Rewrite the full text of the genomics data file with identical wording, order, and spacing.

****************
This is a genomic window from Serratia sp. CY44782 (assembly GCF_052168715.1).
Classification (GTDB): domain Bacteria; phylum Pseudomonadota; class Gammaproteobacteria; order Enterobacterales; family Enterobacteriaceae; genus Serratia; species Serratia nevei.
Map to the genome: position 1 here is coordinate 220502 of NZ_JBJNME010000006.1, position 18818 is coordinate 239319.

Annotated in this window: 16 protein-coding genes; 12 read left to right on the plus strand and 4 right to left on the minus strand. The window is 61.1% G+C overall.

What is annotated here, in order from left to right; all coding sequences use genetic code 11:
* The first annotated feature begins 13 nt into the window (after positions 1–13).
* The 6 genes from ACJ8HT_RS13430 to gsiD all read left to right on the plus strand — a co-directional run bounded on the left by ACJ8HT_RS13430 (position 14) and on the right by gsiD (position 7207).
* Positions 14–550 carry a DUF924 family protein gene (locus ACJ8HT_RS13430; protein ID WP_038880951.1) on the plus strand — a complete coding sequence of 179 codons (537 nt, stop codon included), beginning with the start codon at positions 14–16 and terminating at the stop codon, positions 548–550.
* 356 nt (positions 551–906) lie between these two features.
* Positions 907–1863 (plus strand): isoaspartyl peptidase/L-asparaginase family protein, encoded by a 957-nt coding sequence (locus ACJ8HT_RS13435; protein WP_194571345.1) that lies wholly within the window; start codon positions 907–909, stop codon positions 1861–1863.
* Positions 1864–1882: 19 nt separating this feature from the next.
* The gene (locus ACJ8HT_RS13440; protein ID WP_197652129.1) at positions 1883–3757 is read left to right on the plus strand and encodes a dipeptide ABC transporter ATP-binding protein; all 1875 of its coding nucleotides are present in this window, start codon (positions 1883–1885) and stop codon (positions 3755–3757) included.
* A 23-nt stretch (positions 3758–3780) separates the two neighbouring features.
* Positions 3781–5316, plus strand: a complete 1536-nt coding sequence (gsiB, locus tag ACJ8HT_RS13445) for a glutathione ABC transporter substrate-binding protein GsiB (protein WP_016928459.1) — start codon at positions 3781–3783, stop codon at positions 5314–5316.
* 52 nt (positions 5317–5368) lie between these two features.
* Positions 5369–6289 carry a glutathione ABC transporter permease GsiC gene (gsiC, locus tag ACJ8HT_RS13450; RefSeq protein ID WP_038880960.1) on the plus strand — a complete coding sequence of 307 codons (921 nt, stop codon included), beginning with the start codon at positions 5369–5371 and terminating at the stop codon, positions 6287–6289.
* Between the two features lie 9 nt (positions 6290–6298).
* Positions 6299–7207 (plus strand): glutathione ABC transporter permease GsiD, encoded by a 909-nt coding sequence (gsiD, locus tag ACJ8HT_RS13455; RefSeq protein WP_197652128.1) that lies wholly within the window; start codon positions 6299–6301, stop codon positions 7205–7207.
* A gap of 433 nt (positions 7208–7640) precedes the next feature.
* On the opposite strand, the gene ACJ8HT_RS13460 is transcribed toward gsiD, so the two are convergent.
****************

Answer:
This is a genomic window from Serratia sp. CY44782 (assembly GCF_052168715.1).
Classification (GTDB): domain Bacteria; phylum Pseudomonadota; class Gammaproteobacteria; order Enterobacterales; family Enterobacteriaceae; genus Serratia; species Serratia nevei.
Map to the genome: position 1 here is coordinate 220502 of NZ_JBJNME010000006.1, position 18818 is coordinate 239319.

Annotated in this window: 16 protein-coding genes; 12 read left to right on the plus strand and 4 right to left on the minus strand. The window is 61.1% G+C overall.

What is annotated here, in order from left to right; all coding sequences use genetic code 11:
* The first annotated feature begins 13 nt into the window (after positions 1–13).
* The 6 genes from ACJ8HT_RS13430 to gsiD all read left to right on the plus strand — a co-directional run bounded on the left by ACJ8HT_RS13430 (position 14) and on the right by gsiD (position 7207).
* Positions 14–550 carry a DUF924 family protein gene (locus ACJ8HT_RS13430; protein ID WP_038880951.1) on the plus strand — a complete coding sequence of 179 codons (537 nt, stop codon included), beginning with the start codon at positions 14–16 and terminating at the stop codon, positions 548–550.
* 356 nt (positions 551–906) lie between these two features.
* Positions 907–1863 (plus strand): isoaspartyl peptidase/L-asparaginase family protein, encoded by a 957-nt coding sequence (locus ACJ8HT_RS13435; protein WP_194571345.1) that lies wholly within the window; start codon positions 907–909, stop codon positions 1861–1863.
* Positions 1864–1882: 19 nt separating this feature from the next.
* The gene (locus ACJ8HT_RS13440; protein ID WP_197652129.1) at positions 1883–3757 is read left to right on the plus strand and encodes a dipeptide ABC transporter ATP-binding protein; all 1875 of its coding nucleotides are present in this window, start codon (positions 1883–1885) and stop codon (positions 3755–3757) included.
* A 23-nt stretch (positions 3758–3780) separates the two neighbouring features.
* Positions 3781–5316, plus strand: a complete 1536-nt coding sequence (gsiB, locus tag ACJ8HT_RS13445) for a glutathione ABC transporter substrate-binding protein GsiB (protein WP_016928459.1) — start codon at positions 3781–3783, stop codon at positions 5314–5316.
* 52 nt (positions 5317–5368) lie between these two features.
* Positions 5369–6289 carry a glutathione ABC transporter permease GsiC gene (gsiC, locus tag ACJ8HT_RS13450; RefSeq protein ID WP_038880960.1) on the plus strand — a complete coding sequence of 307 codons (921 nt, stop codon included), beginning with the start codon at positions 5369–5371 and terminating at the stop codon, positions 6287–6289.
* Between the two features lie 9 nt (positions 6290–6298).
* Positions 6299–7207 (plus strand): glutathione ABC transporter permease GsiD, encoded by a 909-nt coding sequence (gsiD, locus tag ACJ8HT_RS13455; RefSeq protein WP_197652128.1) that lies wholly within the window; start codon positions 6299–6301, stop codon positions 7205–7207.
* A gap of 433 nt (positions 7208–7640) precedes the next feature.
* On the opposite strand, the gene ACJ8HT_RS13460 is transcribed toward gsiD, so the two are convergent.